This album is included in the following sets:
This set contains the following albums:
- Producer's Note
- Full Track Listing
- Cover Art
Excluding the vocal works, this collection represents Jascha Horenstein’s entire post-war output of commercial and some broadcast recordings of music by Haydn and Mozart. The first volume featured Haydn’s“Clock” and Mozart’s “Jupiter” symphonies, both restored from commercial recordings made originally for Vox Records. This, the second volume, continues that series with the “Prague” symphony but also includes live performances of two works Horenstein did not record commercially, Haydn’s “Military” and Mozart’s “Haffner”. Also preserved but still unpublished are several off-air and in-house recordings, including Haydn’s “La Reine” and “Clock” symphonies, and Mozart nos. 29, 31, 39 and 40, some of which will be included in future releases.
Horenstein’s approach to both Mozart and Haydn was anchored to its era but even during his time it aroused conflicting reactions. For some his “wholly unconventional” performances made him “one of the finest Mozart conductors of our time”, while his Haydn was often considered “beautiful and spiritually satisfying.” Others took a strongly contrary view, hearing performances that were dull, austere, unsmiling or pedantic with sluggish rhythms that lacked tension and drive. Although much opprobrium was directed at technical deficiencies in his recordings, contrary views of his interpretations in this repertoire accompanied him throughout his career.
Jumpy and sharp-edged, Haydn’s “Military” symphony, taken from a public concert in Paris in 1956, moves with lively tempos and strong forward motion. Horenstein’s view of the work is similar to Beecham’s in expressiveness but without the Englishman’s impish sophistication. He takes delight in the percussive clatter and fanfares of the "military" passages in II and IV, played exuberantly with all the mock pomp and gusto intended by the composer. There is nothing dainty or muted about this Haydn. Some subsidiary details are obscured by the limitations of the recording, taken from a radio broadcast. The master tapes are preserved in France’s Audiovisual Archive (INA).
According to Mozart himself, the first movement of his D-major “Haffner” symphony should be played “with fire”, an instruction abundantly evident throughout Horenstein's fleet-footed, sharply defined performance. The outer movements, spirited, assertive and energetic with crisply defined rhythms and harmonies recalling Mozart’s demonic side, are played with great fervour and enthusiasm, and no repeats, by a clearly attentive and energized Suisse Romande orchestra. The recording is taken from a radio broadcast of master tapes held in the archives of Radio Suisse Romande.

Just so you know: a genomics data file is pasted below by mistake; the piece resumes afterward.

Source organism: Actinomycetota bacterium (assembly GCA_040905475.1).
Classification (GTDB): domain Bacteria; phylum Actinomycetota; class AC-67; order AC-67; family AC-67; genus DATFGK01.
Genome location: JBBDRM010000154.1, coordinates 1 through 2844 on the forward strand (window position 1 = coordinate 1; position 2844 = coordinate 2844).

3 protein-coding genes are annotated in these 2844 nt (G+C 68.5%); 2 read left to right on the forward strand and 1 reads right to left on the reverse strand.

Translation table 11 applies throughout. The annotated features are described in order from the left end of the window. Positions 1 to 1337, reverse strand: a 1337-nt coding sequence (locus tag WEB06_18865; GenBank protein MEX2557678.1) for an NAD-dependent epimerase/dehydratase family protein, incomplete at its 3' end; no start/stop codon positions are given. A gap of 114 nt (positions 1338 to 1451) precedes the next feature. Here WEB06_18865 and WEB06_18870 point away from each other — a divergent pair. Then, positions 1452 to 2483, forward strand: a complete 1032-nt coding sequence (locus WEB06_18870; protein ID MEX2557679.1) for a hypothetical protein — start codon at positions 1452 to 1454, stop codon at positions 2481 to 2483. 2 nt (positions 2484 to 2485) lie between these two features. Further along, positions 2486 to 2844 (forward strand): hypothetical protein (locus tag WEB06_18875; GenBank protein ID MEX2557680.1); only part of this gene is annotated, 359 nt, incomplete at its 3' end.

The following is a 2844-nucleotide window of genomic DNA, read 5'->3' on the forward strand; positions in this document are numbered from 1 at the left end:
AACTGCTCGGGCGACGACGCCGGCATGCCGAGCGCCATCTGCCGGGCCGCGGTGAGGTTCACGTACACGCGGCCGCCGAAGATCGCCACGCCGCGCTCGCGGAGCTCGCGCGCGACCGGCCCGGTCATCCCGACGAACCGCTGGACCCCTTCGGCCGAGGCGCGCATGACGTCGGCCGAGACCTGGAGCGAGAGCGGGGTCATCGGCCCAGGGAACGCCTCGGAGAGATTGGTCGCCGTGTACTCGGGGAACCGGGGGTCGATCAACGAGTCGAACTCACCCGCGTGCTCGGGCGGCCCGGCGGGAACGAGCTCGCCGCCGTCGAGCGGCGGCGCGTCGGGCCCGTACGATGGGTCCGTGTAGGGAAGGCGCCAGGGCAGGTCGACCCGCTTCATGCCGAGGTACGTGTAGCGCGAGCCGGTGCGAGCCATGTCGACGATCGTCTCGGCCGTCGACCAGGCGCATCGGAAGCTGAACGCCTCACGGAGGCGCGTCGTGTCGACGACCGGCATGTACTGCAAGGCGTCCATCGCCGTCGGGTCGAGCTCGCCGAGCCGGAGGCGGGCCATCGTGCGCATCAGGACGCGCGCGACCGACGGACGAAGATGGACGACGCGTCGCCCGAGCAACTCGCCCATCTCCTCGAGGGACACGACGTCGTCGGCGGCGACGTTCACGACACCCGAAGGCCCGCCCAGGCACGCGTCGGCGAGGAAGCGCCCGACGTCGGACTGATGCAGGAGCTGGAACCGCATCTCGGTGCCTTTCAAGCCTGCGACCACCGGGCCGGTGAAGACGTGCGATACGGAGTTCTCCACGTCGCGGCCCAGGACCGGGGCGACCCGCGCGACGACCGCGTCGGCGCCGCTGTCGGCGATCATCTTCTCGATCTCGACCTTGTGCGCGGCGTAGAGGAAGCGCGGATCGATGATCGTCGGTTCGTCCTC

Mozart conducted by Horenstein is taut, serious and dramatic in the outer fast movements, lyrical, poetic and warm in the slow inner sections. As a general rule his Mozart can be characterized as strong, virile and anti-romantic. This is true for the “Prague” symphony, a studio recording made in Vienna for Vox Records during Mozart’s bicentenary year. The performance shows Horenstein to be a sympathetic Mozart interpreter. The carefully constructed outer movements exhibit lively rhythms that are never slack, while the Andante is delicate, songful and expressive with great depth of feeling. Some attributes that distinguish Horenstein’s style are inner energy and drive, forward motion, attention to detail within the phrase and a general sense of purpose and aim.
HORENSTEIN Haydn & Mozart Symphonies, Vol. 2
HAYDN Symphony No.100 in G major, Hob.I:100, "Military"
1. 1st mvt. - Adagio - Allegro (6:43)
2. 2nd mvt. - Allegretto (6:01)
3. 3rd mvt. - Minuet - Trio. Moderato (5:33)
4. 4th mvt. - Finale. Presto (4:47)
Orchestre Radio National de France
Recorded live, 22 November 1956, Théâtre des Champs-Elysees, Paris
MOZART Symphony No. 35 in D major, K. 385, "Haffner"
5. 1st mvt. - Allegro con spirito (5:15)
6. 2nd mvt. - Andante (4:24)
7. 3rd mvt. - Menuetto (2:59)
8. 4th mvt. - Presto (3:51)
Orchestre de la Suisse Romande
Recorded live, 30 November 1960, Palais de Beaulieu, Lausanne
MOZART Symphony No. 38 in D major, K. 504, "Prague"
9. 1st mvt. - Adagio - Allegro (10:45)
10. 2nd mvt. - Andante (9:21)
11. 3rd mvt. - Presto (5:46)
Vienna Symphony Orchestra
Studio recording, 3-4 February 1956, Brahmssaal, Vienna
conducted by Jascha Horenstein
XR Remastered by Andrew Rose
Cover artwork based on a photograph of Jascha Horenstein
Source recordings from the collection of Misha Horenstein
Total duration: 65:25